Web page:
“[Juan] told me that the coffee plants were dying. He said he was desperate,” she added. “He said he could earn more there in the United States than here. He could earn more than the $4 a day working in the field.”

Sixteen-year-old Juan de Leon Gutierrez travelled to the US to join his older brother and send money home to his family.

Guatemalan boy detained at border dies in US custody

A group of Central American migrants surrender to US Border Patrol agents after jumping over the metal barrier separating Playas de Tijuana in Mexico from the US, 2 December 2018Migrants arriving at the US-Mexico border say they are fleeing persecution, poverty and violence

An eight-year-old boy from Guatemala has died in US government custody, officials say, the second migrant child to die in US detention this month.

The border agency says the boy died on Monday night hours after showing signs of illness. A Texas congressman named him as Felipe Alónzo-Gomez.

The child was detained with his father on 18 December after illegally crossing the US-Mexico border.

A seven-year-old girl died earlier this month just hours after being detained.

Jakelin Caal, also from Guatemala, developed a high fever and died of liver failure. Her funeral was held in her village on Tuesday.

Thousands of migrants have travelled from Central America – mainly from Guatemala, Honduras and El Salvador – to the US border.

Many say they are fleeing persecution, poverty and violence in their home countries and plan to seek asylum in the US.

What do we know about the latest case?

In a new, lengthy statement, the US Customs and Border Protection (CBP) said the boy, whose identity has not been officially confirmed, died at 23:48 local time(06:48 GMT) on 24 December. The cause of death is still unknown.

After being detained in El Paso, Texas, he and his father were taken to a local processing centre, where they spent two days. They were then sent to El Paso Border Patrol Station, where they were held for another two days.

On 22 December, they were transferred to Alamogordo Border Patrol Station, in neighbouring New Mexico.

On Monday morning, an agent noticed that the boy “was coughing and appeared to have glossy eyes”. He was taken with his father to a hospital where he was diagnosed with a common cold and given Tylenol (paracetamol).

Gerald Champion Regional Medical Center in Alamogordo, New MexicoThe boy had been taken to this hospital but later died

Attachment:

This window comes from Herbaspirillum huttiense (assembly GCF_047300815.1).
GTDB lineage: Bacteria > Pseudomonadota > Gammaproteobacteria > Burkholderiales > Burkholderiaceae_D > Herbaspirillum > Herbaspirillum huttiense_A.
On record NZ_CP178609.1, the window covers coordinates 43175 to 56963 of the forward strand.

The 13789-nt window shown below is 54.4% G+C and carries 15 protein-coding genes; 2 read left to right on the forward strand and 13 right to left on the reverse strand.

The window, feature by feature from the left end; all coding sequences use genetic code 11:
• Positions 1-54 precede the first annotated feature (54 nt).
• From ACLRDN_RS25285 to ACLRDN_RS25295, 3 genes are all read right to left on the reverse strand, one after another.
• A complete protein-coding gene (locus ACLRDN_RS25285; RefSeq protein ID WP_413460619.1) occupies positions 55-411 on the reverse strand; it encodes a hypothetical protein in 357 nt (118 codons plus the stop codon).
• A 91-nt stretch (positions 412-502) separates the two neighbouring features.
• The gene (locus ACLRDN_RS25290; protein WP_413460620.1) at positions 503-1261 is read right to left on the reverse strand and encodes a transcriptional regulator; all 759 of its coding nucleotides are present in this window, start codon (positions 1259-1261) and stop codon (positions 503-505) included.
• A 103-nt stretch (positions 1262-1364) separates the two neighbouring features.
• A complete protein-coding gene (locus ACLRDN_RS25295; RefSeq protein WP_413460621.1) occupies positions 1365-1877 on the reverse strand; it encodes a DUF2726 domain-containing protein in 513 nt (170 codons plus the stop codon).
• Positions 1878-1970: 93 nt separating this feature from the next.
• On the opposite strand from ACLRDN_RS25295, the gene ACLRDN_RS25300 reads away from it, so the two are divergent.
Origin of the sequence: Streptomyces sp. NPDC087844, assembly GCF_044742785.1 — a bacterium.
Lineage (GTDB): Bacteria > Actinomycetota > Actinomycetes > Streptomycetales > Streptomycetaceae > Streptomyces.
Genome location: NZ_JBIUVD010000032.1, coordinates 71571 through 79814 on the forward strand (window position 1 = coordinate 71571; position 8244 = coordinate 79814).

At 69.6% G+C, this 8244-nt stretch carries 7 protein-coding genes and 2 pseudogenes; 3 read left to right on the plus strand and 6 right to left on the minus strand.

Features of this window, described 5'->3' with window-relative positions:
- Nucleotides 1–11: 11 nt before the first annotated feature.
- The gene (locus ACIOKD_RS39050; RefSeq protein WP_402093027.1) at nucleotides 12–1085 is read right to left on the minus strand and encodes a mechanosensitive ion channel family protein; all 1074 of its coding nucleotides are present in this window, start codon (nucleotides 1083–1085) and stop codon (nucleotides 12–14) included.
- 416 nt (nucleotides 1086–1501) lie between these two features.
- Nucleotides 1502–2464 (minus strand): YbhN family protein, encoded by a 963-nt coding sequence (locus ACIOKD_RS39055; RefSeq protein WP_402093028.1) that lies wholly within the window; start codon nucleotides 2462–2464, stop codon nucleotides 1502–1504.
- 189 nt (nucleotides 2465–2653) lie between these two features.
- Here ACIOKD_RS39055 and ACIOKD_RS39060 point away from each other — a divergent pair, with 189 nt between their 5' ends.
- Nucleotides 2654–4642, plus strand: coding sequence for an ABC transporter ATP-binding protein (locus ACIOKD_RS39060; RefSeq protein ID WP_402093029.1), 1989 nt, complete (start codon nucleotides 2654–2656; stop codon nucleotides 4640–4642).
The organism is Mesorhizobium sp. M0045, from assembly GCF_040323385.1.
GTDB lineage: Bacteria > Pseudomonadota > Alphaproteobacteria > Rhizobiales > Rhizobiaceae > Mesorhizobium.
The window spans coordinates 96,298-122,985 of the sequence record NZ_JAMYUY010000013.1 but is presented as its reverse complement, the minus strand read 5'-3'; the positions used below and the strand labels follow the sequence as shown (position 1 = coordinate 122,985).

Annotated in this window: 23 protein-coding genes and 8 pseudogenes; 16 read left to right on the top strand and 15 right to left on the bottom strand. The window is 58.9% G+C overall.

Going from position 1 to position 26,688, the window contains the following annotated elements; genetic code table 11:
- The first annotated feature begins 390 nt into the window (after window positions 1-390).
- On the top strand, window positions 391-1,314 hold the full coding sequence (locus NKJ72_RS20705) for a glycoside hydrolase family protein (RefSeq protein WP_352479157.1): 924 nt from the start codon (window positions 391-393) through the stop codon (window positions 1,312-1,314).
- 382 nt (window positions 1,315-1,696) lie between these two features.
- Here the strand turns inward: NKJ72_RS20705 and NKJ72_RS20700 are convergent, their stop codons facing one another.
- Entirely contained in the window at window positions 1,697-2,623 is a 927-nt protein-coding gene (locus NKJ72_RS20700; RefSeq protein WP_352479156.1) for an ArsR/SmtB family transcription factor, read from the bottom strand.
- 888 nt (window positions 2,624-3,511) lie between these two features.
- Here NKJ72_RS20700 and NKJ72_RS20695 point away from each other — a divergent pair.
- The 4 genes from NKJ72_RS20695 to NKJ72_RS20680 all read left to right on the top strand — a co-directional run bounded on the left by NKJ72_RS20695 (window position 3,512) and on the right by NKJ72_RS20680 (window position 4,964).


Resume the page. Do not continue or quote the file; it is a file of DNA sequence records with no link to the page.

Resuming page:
While being evaluated for release, he was found to have a fever of 103F (39.4C) and held for more observation. He was released shortly afterwards with a prescription for an antibiotic and ibuprofen.

The boy and his father were taken to a temporary site at the Highway 70 checkpoint, where the child received the medication. Two hours later, he vomited.

His father declined further medical assistance, the CBP said, as the child had been feeling better.

The child appeared lethargic at around 22:00, when he was sent back to the hospital. While being transported, the boy vomited and lost consciousness, and doctors at the hospital were unable to revive him.

The CBP earlier said the boy died just after midnight. It did not explain why they were held for so long.

His father remains in custody. The Associated Press news agency reported they had plans to go to Johnson City, Tennessee.

What has the reaction been?

CBP Commissioner Kevin McAleenan said the death was “tragic” and announced that the agency would conduct further medical checks on all children in custody, with a focus on those under the age of 10.

He also said the CBP would review its policies and work with Immigration and Customs Enforcement (ICE) to improve custody conditions.

Families apprehended on US border
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Human rights groups criticised the CBP and Guatemala’s foreign ministry called for an investigation.

Texas Congressman Joaquin Castro called for a congressional investigation, saying the administration’s policy of turning people away at the border “is putting families and children in great danger”.

What is happening at the border?

The Trump administration has tried to deter asylum seekers from crossing the border irregularly between ports of entry, warning that they could face arrest, prosecution and deportation.

But, at the same time, it is restricting access to those trying to cross through official ports of entry, creating a long wait for applicants.

Among them are thousands of Central American migrants who travelled together in so-called “caravans”, and arrived at the border with California in recent weeks.

President Trump has vowed to keep each migrant on the Mexican side of the border until courts have decided their cases.

Map of caravan route